Type Three Rouge: Stable, not Passive

Type three rouge is iron oxide of the specific compound magnetite, Fe3O4. This product is formed at high temperatures and is most often found in steam environments.  Type three rouge is the darkest colored iron corrosion product.  It looks either black or blueish purple and typically has a glossy texture.  Magnetite is a far more chemically stable compound than ferric oxide, the primary compound of type one and two rouge.  For this reason, many users suggest that type three rouge can be considered a protective layer.  Astro Pak does not share this sentiment and recommends removing type three rouge to prevent system contamination or failure.

Type three rouged stainless steel can be found with one of two surface characteristics, glossy or a powdery / matte finish.  Both the glossy rouge and powdery rouge are magnetite, requiring strong chemicals to dissolve.  The powdery rouge is a contamination concern because it can be picked up by the process fluid and migrate further into the system.  System owners report that wiping off the powdery rouge reveals the glossy rouge underneath, which suggests type three rouge has both migratory (type one rouge) and in-situ grown (type two rouge) characteristics. 

Although type three rouge is chemically stable, it is not passive.  The glossy surface of type three rouge has a near-immeasurable rate of further corrosion, provided no discontinuities in the oxide exist.  Should a discontinuity occur in the glossy rouge through thermal shock or mechanical action, catastrophic localized corrosion may occur.  The even larger concern for glossy type three rouge is what it can hold.  The microscopic surface of type three rouge is far rougher than the bare stainless steel the rouge originated on.  Figure 1 is a micrograph of the clean and passive surface of stainless steel used in a clean steam system. Figures 2a and 2b show a surface from the same system after type three rouge has grown.  

a clean stainless steel surface at 500x

Figure 1. (a) Astro Pak received photo of a clean stainless steel surface at 500x. Roughness is generated from the metallic surface finish, not oxidation or impurities.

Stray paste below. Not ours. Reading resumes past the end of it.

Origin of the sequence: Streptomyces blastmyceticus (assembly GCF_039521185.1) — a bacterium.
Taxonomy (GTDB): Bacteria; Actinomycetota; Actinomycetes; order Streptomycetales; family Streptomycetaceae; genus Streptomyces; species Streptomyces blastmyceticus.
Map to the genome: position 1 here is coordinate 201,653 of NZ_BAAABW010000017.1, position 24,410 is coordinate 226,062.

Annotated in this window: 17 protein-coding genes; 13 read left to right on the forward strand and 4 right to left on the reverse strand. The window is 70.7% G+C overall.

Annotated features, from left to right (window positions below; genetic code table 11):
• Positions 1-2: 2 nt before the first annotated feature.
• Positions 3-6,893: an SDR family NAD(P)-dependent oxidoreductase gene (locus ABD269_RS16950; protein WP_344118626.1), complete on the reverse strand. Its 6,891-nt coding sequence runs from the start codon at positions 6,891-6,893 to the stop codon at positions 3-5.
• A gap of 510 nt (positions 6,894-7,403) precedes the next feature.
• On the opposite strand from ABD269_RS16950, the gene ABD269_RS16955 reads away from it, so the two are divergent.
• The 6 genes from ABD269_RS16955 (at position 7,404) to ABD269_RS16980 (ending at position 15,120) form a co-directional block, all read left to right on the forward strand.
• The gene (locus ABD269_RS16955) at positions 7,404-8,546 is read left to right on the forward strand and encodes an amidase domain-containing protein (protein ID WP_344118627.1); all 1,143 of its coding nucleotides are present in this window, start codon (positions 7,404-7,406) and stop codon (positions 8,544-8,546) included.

type three rouge crystals on a stainless steel surface at 1000x
Rouging of Stainless Steel in High-Purity Water

Figure 2. (a) Astro Pak received photo of type three rouge crystals on a stainless steel surface at 1000x and (b) 450x. Fig. 1b from John C. Tverberg, Rouging of Stainless Steel in High-Purity Water, Corrosion: Environments and Industries, Vol 13C, ASM Handbook

The increased roughness allows more contamination to settle on the surface. Contamination can include silicates or other impurities that make it through distillation during steam generation, plus bacterial growth when steam is not actively flowing.  The microscopic rough pockets on the rouge surface provide shelter for bacteria to grow into a complete biofilm if enough downtime occurs. A biofilm, which is contamination in and of itself, will capture more contamination than the rouged and clean stainless surfaces.

It is true that a type three rouged system typically does not corrode further.  However, this claim is based on the contingency that the rouge surface never breaks.  And although the rouge layer has chemical stability, its likelihood to capture, grow, and migrate contaminants is significantly higher than the bare stainless surface.  

Astro Pak does not recommend leaving type three rouge alone due to the increased concern for depositing contaminants into process streams. 

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Bradley Hostetler

Bradley Hostetler has joined Astro Pak filling the role of senior metallurgist in Astro Pak’s Technical Services Group. Bradley holds a Bachelor’s degree in Materials Engineering from California Polytechnic State University, San Luis Obispo and a Master’s in Materials Science from Carnegie Mellon University. He comes from the metal production industry and has both research and work experience in steel and specialty alloy melting. Bradley has experience participating and presenting at various AIST (Association for Iron and Steel Technology) and NACE (National Association of Corrosion Engineers) conferences during his time as a student.

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